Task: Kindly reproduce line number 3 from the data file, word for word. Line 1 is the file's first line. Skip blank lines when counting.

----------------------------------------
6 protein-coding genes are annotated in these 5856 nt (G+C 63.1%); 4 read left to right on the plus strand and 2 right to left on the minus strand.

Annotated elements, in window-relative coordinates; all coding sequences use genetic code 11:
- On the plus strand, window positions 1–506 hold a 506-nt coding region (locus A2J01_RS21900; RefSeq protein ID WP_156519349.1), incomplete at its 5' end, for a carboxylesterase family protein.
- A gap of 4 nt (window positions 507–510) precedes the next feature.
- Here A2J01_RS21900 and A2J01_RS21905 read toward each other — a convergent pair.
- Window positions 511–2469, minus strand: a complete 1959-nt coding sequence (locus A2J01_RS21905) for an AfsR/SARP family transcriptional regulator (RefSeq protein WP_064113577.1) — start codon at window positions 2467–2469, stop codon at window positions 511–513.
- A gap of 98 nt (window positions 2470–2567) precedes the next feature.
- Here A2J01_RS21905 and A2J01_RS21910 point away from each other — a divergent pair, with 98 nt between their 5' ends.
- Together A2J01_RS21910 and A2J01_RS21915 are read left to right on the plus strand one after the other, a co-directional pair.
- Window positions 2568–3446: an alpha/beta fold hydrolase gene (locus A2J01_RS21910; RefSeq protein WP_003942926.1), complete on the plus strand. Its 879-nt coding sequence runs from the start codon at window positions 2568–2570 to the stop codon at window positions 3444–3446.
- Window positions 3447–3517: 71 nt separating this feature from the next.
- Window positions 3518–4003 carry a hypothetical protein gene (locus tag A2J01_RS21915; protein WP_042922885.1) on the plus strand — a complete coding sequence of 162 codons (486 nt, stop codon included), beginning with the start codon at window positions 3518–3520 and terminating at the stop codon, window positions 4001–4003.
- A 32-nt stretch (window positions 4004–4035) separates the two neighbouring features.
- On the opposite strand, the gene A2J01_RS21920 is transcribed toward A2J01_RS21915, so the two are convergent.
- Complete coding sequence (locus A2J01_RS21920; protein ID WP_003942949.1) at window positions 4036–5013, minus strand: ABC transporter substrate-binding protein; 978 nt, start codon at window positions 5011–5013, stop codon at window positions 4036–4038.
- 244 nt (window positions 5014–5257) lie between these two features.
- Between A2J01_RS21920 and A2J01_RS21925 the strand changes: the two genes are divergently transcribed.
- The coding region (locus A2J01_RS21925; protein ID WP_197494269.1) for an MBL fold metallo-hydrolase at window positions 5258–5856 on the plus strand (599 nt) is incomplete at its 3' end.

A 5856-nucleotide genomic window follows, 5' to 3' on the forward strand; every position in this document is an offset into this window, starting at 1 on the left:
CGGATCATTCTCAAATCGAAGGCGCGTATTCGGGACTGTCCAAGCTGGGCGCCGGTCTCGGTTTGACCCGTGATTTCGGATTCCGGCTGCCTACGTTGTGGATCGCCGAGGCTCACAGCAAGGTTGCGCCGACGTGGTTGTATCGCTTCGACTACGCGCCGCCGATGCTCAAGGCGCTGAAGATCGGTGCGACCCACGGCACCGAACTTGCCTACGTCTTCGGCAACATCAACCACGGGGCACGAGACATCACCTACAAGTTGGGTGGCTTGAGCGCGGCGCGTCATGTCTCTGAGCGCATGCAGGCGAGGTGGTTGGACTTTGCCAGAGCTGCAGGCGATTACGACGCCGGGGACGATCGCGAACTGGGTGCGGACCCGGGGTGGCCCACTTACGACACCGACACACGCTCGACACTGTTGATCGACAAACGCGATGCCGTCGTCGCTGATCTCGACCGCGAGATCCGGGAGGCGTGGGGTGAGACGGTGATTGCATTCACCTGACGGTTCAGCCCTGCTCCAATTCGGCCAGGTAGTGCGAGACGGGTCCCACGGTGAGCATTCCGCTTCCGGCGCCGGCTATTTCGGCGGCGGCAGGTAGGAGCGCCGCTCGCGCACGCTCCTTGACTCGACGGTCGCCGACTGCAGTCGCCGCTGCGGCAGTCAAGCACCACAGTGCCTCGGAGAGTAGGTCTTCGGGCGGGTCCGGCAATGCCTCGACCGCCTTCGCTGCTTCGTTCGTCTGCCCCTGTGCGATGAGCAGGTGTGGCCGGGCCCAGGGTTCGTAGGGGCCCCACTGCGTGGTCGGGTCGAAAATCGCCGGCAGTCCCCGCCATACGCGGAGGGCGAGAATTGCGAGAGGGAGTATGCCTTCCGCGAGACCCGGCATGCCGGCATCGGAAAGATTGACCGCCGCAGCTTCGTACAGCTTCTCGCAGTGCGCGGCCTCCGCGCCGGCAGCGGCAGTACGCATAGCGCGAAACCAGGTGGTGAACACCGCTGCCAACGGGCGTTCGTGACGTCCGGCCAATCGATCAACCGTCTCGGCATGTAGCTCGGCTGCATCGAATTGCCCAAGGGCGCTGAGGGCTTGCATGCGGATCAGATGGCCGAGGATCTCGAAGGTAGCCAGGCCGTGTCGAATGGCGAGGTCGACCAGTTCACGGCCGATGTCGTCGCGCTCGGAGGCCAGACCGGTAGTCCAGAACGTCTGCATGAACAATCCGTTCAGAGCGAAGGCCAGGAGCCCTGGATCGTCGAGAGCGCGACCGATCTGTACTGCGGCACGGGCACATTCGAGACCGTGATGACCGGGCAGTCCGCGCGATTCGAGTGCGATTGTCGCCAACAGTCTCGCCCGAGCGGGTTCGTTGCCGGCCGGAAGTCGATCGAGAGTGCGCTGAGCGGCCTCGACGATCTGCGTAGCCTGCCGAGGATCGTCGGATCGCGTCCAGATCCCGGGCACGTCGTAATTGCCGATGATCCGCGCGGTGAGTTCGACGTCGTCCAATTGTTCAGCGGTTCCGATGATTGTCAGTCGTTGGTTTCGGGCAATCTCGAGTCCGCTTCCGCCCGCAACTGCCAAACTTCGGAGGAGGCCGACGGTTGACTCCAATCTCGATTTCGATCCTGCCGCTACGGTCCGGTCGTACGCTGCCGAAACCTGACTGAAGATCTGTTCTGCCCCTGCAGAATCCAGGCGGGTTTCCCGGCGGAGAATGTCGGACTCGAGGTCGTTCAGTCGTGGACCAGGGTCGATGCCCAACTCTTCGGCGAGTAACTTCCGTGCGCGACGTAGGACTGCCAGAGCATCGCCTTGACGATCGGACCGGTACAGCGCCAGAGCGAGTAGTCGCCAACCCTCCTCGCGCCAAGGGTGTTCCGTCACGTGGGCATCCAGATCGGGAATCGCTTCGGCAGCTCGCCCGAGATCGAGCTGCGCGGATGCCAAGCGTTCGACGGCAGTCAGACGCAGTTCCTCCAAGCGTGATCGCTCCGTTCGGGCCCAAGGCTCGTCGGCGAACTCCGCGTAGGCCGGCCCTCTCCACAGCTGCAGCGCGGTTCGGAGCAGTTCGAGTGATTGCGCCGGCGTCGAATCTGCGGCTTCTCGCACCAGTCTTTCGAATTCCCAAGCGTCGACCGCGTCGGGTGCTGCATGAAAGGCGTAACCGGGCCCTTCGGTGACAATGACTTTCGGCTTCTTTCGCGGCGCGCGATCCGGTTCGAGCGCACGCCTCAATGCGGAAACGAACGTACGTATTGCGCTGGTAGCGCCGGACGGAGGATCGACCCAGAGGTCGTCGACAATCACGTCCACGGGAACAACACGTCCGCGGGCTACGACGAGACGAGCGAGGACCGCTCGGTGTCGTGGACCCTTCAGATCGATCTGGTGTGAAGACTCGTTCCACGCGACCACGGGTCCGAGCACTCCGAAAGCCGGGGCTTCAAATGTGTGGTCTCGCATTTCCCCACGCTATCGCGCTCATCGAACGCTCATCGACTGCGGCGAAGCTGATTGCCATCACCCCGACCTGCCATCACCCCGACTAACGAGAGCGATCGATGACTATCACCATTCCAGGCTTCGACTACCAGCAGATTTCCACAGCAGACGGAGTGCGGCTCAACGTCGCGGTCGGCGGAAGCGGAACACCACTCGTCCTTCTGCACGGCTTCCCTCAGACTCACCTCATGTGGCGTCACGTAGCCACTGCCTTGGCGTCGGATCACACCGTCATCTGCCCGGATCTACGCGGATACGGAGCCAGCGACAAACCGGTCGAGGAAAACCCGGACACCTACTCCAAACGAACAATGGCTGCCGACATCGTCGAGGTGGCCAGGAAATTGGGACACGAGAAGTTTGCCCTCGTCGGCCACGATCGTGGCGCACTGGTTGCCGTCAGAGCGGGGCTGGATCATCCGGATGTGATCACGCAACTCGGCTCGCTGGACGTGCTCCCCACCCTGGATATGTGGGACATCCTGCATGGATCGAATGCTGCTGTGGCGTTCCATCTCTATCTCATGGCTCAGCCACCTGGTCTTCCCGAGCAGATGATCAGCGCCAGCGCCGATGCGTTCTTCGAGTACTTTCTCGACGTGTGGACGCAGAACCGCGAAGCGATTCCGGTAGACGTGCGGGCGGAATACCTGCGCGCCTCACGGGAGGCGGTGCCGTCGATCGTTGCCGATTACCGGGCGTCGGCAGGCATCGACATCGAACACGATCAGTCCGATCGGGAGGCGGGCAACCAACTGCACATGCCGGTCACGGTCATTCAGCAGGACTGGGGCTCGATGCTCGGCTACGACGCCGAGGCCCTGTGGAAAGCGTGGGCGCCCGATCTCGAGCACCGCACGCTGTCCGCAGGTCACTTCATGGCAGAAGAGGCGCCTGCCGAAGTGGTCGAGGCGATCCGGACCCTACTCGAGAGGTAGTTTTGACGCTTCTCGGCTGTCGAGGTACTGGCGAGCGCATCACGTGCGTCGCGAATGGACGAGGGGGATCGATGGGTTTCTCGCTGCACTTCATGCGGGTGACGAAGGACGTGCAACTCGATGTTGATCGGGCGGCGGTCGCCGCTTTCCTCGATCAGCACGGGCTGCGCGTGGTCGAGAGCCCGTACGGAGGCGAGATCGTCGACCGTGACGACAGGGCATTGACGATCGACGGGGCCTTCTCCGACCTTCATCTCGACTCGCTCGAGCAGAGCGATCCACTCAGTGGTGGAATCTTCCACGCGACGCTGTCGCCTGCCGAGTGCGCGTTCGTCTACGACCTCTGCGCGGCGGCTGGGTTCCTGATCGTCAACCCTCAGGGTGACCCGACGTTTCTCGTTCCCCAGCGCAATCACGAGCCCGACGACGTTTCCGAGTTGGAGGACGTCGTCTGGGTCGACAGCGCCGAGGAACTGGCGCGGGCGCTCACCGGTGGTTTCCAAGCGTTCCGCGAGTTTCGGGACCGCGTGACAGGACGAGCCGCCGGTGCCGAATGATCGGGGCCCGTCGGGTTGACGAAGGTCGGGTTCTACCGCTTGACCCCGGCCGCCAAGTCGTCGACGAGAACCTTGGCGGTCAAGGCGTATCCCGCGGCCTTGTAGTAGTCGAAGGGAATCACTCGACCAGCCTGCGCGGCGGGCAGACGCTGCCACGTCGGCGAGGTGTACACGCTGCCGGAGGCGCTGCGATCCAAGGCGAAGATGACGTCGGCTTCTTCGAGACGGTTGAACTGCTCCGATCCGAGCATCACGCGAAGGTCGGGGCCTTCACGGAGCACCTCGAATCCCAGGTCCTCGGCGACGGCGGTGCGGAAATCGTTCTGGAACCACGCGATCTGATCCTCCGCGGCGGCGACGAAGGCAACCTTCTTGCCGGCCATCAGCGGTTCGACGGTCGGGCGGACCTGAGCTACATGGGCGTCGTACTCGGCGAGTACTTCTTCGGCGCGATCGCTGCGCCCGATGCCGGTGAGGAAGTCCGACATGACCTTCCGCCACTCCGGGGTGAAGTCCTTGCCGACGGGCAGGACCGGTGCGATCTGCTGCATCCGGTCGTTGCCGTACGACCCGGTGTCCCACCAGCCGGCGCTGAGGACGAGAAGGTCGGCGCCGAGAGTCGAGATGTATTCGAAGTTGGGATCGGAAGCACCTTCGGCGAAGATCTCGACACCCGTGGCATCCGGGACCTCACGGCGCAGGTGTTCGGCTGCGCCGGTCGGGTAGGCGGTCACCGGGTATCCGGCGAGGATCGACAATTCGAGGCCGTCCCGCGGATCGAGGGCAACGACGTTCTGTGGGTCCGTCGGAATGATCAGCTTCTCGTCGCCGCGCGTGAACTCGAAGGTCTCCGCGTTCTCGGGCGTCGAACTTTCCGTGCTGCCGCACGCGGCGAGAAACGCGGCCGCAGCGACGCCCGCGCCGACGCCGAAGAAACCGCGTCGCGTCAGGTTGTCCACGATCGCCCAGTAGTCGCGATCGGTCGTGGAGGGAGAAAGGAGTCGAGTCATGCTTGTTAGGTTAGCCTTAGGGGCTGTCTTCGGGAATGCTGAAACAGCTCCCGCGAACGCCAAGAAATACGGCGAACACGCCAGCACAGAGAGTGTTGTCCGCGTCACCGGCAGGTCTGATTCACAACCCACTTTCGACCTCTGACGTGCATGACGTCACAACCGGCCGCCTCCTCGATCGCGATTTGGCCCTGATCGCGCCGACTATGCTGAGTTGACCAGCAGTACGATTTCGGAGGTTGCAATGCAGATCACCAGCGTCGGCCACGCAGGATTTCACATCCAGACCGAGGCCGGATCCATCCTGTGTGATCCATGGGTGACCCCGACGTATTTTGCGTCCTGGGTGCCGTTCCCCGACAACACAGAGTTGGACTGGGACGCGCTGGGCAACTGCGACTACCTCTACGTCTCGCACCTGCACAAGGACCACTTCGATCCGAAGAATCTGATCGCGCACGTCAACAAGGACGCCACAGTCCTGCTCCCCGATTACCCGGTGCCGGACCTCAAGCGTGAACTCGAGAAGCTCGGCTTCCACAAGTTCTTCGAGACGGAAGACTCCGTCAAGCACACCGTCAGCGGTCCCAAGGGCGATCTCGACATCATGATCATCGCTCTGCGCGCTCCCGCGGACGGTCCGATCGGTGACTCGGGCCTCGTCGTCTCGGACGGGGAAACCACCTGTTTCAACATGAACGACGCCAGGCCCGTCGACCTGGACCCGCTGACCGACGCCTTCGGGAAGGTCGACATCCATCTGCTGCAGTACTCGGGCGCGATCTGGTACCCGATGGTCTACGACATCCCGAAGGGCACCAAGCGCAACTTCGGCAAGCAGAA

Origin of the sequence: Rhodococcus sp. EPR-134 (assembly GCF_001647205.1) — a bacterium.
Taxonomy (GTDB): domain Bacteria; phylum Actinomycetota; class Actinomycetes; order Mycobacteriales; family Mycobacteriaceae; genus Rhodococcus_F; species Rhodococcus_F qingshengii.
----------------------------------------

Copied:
- On the plus strand, window positions 1–506 hold a 506-nt coding region (locus A2J01_RS21900; RefSeq protein ID WP_156519349.1), incomplete at its 5' end, for a carboxylesterase family protein.